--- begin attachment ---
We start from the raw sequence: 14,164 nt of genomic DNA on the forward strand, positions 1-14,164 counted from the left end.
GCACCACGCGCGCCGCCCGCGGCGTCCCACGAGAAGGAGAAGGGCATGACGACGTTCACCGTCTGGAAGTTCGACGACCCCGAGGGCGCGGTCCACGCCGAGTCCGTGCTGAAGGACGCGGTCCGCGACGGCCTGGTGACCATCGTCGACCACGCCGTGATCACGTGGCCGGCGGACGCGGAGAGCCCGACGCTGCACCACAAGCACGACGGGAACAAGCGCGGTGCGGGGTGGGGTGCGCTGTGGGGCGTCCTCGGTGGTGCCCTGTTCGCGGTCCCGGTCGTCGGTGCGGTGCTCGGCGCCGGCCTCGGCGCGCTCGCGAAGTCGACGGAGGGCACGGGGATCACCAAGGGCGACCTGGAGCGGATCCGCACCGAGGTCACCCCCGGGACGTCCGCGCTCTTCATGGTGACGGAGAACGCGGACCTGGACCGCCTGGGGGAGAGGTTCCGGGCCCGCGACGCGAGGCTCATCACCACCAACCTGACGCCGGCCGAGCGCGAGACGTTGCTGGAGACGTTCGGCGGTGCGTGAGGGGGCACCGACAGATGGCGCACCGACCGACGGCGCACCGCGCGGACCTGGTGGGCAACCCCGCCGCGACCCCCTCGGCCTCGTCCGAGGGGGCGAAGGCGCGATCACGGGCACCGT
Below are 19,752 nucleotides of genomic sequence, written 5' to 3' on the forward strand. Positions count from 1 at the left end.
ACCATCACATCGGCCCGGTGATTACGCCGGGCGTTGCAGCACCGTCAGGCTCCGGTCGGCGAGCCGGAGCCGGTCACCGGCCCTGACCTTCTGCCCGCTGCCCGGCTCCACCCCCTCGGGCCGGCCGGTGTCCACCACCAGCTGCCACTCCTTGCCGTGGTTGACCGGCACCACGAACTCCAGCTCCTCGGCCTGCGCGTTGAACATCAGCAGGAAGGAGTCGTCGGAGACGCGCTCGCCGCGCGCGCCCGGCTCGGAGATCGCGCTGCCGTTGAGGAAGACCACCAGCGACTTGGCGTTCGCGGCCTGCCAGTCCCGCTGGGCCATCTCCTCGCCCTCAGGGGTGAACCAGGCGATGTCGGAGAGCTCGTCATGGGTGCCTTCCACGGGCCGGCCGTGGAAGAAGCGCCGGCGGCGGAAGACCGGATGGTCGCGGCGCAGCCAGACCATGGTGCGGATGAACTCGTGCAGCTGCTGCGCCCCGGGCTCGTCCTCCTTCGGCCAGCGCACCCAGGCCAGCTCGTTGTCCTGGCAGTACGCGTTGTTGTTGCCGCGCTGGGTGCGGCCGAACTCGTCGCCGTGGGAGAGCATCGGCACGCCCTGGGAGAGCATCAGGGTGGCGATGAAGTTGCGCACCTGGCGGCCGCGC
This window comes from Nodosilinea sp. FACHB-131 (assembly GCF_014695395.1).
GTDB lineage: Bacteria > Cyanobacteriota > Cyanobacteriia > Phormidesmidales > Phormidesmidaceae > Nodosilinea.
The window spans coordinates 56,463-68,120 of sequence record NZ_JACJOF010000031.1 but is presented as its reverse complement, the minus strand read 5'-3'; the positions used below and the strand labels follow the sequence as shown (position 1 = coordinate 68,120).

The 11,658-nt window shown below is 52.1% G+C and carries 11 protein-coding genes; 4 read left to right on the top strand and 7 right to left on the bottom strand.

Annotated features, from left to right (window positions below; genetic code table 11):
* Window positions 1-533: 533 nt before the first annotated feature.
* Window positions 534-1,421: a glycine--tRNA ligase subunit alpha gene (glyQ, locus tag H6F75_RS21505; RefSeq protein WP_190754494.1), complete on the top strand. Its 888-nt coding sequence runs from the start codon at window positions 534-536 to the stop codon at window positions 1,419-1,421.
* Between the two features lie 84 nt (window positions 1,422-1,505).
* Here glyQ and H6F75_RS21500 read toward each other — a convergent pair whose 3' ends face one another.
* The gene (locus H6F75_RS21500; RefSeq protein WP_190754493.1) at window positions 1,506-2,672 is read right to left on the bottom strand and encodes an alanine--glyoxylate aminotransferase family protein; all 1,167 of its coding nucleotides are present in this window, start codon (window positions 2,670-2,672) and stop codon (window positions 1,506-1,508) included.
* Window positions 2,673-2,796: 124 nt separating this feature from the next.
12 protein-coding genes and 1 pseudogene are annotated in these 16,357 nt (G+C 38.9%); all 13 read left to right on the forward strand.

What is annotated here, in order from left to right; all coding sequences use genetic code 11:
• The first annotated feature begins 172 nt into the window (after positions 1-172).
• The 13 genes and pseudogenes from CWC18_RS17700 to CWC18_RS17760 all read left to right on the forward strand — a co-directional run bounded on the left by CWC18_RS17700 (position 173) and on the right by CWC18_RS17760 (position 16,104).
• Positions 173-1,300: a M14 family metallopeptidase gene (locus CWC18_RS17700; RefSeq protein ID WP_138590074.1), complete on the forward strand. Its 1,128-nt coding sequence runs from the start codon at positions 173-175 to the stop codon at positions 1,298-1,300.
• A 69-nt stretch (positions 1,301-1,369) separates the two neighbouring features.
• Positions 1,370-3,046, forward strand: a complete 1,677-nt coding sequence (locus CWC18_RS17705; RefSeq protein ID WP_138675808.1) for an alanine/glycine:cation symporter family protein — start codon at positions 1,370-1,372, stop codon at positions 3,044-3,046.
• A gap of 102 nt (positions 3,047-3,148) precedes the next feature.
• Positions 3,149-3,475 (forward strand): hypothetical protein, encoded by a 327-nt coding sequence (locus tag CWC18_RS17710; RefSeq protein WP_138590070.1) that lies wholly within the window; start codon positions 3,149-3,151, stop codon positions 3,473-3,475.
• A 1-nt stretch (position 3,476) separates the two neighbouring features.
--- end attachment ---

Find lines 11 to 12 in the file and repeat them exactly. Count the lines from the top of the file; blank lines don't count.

* Window positions 534-1,421: a glycine--tRNA ligase subunit alpha gene (glyQ, locus tag H6F75_RS21505; RefSeq protein WP_190754494.1), complete on the top strand. Its 888-nt coding sequence runs from the start codon at window positions 534-536 to the stop codon at window positions 1,419-1,421.
* Between the two features lie 84 nt (window positions 1,422-1,505).